Graeme Lowdon (Virgin), Vijay Mallya (Force India), Adrian Newey (Red Bull), Peter Sauber (Sauber) and Martin Whitmarsh (McLaren).
Questions from the floor
(Alberto Antonini – AutoSprint
Coming out in the paddock yesterday, you could see that there was still a lot of action going on. Some of the facilities hadn't been completed, they were still being set up. So, I just wondered whether it's sensible, given the size of the current infrastructures, to have back-to-back races, coming to a place like this? Is it turning into a sort of logistic nightmare?
Well, it's incredibly tough. Back-to-back races have always been tough on the crew and the team. Clearly because Monaco starts one day earlier, it's just that little bit tougher. There was a lot of action here, now there's a lot made of a forklift incident with Jenson but I think Jenson's probably done more dangerous things here in his life, both in cars and out of cars in Monaco, so I think it was probably a little bit overstated. It's tough. I'm sure that we're grateful – just as all the teams are here – to the people who build garages, build hospitality units, rebuild the cars to make sure we can be here racing.
We've probably got the smallest motorhome of anybody here but dare I say, one of the friendliest. We tend to have to wait until all the large structures are put together before we can put ours together but I think we shouldn't lose sight of the fact that Formula One and the finances of Formula One are very complicated nowadays and these structures do actually play an important part in servicing the requirements of sponsors and guests. So it is an important part of the whole show, and the people who put them together do a tremendously professional job under very tight circumstances. I take my hat off to them.
Well, we sometimes pay the price for our own enthusiasm. We wanted to create a sort of Taj Mahal out of our motorhome. In the process we created a pretty heavy and complex structure that requires a lot more time to erect and disassemble but that's life, we're used to it. We know that they're going to be back-to-back races and the guys coped pretty well.
Yes, it's tough but we have done it in the past many times.
(Pierre Van Vliet – F1i Magazine
Martin, what is FOTA's position regarding the 2013 engine rules following the Barcelona meeting last week?
I think FOTA's view is that this really is a decision for the engine manufacturers, not for the teams themselves. I think teams want to have affordable engines and they've made those points to the engine manufacturers and to the FIA and I have to say that those views appear to be respected. I think that with any rules changes, it would have been great if we could have introduced more engine manufacturers into Formula One but unfortunately, we're perhaps coming out of a recession, we were a little bit too early with these changes, but at the same time, we have to move forwards in Formula One, we have to be seen with developing technologies that are relevant to the needs of society, so there will always be an emotional pull to the past. Lots of us speak about 'wasn't it great when we had V12s', 'wasn't it good when we had V10s', isn't it great that we've got V8s?' And I think we must be careful that we don't get emotional about those things. What we need is Formula One to be the pinnacle of motor sport, to have the most advanced powertrain and they've got to be affordable for all of the teams. I think also, we need as many engine manufacturers in Formula One, we need independent manufacturers like Cosworth. We need to make sure we don't lose any of the engine manufacturers we've got now. We're very fortunate as a sport to have Ferrari, Mercedes and Renault with us. We'd like to make sure that we've still got them in 2013 and beyond and I hope, in time, find ways in which other automotive companies find this sport attractive to invest in it.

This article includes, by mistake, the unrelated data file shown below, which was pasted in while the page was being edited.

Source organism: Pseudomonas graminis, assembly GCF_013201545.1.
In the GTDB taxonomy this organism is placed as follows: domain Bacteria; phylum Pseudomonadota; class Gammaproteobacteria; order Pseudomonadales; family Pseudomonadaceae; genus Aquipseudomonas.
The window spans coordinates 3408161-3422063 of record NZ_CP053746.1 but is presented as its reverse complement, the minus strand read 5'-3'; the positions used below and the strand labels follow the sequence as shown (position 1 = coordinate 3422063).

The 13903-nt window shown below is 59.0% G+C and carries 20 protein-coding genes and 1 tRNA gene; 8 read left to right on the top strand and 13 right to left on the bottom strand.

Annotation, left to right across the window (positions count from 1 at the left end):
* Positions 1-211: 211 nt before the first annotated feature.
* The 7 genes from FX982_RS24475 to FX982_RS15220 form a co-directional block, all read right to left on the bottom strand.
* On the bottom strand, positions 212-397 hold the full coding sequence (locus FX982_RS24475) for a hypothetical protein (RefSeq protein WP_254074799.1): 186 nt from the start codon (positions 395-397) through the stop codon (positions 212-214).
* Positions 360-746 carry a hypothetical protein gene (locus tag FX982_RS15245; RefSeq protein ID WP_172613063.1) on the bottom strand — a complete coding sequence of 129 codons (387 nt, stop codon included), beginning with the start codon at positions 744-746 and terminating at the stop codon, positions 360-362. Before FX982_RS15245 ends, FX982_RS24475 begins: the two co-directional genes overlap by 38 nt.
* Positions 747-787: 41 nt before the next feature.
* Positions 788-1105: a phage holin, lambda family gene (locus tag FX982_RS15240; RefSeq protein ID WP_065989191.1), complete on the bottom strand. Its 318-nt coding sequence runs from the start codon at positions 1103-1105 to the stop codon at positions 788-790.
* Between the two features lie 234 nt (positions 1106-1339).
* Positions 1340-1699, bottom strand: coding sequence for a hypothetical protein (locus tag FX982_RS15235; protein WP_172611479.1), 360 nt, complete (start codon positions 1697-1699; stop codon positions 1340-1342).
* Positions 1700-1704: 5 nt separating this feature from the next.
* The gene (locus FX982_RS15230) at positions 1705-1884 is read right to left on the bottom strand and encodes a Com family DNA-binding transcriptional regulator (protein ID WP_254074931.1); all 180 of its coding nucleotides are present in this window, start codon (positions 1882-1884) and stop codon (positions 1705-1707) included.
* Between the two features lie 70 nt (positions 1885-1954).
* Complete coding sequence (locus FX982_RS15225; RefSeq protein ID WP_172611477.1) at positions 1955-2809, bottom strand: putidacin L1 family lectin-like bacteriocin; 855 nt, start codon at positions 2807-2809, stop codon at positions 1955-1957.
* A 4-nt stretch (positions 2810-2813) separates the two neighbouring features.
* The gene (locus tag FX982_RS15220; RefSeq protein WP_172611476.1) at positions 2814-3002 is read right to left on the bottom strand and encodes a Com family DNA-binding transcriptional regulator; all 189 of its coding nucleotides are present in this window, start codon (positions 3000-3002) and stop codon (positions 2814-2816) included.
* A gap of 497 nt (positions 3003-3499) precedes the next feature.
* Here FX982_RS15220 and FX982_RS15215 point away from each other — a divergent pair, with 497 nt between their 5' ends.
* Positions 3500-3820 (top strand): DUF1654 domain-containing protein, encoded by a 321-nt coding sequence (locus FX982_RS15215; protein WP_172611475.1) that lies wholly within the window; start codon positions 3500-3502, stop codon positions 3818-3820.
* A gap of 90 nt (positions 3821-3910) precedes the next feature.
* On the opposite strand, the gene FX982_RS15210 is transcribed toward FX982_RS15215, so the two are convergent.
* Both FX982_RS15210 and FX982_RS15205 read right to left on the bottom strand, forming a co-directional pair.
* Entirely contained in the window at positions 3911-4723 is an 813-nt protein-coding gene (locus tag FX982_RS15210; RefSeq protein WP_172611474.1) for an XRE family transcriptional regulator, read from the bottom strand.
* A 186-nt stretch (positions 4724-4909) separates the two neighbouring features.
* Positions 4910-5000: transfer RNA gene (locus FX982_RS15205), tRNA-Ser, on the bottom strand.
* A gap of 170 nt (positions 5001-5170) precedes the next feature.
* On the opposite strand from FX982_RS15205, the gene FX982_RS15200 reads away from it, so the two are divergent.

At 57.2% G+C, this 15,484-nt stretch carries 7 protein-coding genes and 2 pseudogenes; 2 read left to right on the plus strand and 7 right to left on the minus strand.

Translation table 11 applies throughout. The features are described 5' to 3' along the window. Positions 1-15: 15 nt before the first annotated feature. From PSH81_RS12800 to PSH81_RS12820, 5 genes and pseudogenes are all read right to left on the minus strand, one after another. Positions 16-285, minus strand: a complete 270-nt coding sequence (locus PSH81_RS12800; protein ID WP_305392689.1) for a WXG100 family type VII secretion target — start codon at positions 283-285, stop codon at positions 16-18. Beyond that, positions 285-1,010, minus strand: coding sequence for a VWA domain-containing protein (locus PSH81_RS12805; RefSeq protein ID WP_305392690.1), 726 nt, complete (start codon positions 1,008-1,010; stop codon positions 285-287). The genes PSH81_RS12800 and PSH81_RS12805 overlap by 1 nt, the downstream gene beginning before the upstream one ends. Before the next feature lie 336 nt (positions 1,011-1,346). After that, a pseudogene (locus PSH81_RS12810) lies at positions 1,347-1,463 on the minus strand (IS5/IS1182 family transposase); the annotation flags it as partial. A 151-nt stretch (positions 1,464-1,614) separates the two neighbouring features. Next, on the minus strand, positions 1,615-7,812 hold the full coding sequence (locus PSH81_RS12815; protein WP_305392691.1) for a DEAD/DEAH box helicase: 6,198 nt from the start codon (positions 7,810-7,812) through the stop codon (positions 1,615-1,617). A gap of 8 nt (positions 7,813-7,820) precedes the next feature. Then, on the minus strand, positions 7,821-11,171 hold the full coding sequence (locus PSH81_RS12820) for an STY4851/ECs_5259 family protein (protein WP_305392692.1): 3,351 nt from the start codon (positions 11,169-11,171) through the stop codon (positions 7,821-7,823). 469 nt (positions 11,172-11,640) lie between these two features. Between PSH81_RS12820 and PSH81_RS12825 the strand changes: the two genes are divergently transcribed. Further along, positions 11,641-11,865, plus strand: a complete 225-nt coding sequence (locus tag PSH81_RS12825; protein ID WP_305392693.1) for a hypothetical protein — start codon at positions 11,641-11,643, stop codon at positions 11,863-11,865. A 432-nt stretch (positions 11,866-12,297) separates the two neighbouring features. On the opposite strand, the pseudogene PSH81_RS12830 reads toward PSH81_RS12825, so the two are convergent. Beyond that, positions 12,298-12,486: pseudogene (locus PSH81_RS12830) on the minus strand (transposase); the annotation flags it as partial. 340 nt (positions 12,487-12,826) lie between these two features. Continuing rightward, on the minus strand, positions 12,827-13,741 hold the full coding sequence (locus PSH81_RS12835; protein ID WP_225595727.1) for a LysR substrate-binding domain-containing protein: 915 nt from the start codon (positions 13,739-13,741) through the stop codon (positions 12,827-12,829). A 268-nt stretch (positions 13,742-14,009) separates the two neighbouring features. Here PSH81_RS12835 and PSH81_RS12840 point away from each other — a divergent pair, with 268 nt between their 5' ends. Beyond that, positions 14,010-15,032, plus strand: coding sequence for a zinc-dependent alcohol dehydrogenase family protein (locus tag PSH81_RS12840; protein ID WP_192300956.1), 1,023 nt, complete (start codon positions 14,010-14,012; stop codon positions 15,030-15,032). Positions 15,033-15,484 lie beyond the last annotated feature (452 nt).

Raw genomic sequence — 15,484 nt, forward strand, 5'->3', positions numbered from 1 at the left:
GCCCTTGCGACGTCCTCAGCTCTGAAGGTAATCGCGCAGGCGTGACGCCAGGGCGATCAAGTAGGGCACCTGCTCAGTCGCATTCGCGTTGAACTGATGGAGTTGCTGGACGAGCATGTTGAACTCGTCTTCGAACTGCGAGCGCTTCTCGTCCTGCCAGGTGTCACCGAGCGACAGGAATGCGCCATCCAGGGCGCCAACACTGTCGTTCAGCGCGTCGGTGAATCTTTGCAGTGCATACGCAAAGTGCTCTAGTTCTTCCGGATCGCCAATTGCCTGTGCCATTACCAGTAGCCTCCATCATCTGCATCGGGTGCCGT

(Ian Parkes – Press Association
Vijay, could I ask you on what basis you took the decision to allow Adrian to continue racing after his incident in Shanghai. And secondly, you've just launched your own driver development programme, I think for 14- to 16-year olds; is he still a good role model for the team?
As far as my position is concerned, there has been a press release issued which describes an incident. We have not heard of any formal complaint being registered in any country for any sort of misconduct by Adrian. So it would be highly inappropriate for us to presume that he did something. It would be equally presumptuous that he would [be found] guilty of wrong-doing and take action against him. So my position is very clear: if at all we receive a formal complaint or there is some form of formal legal enquiry in any country, we'll take appropriate action at that time but we can't be presumptive.
(Edd Straw – Autosport
Adrian, there was a lot of talk in Spain about the legality of the exhaust-blown diffuser operating while the driver is off the throttle. What's your interpretation of the legality of that, specifically relating to article 3.15 and could you explain your reasoning behind the position you take on this technology?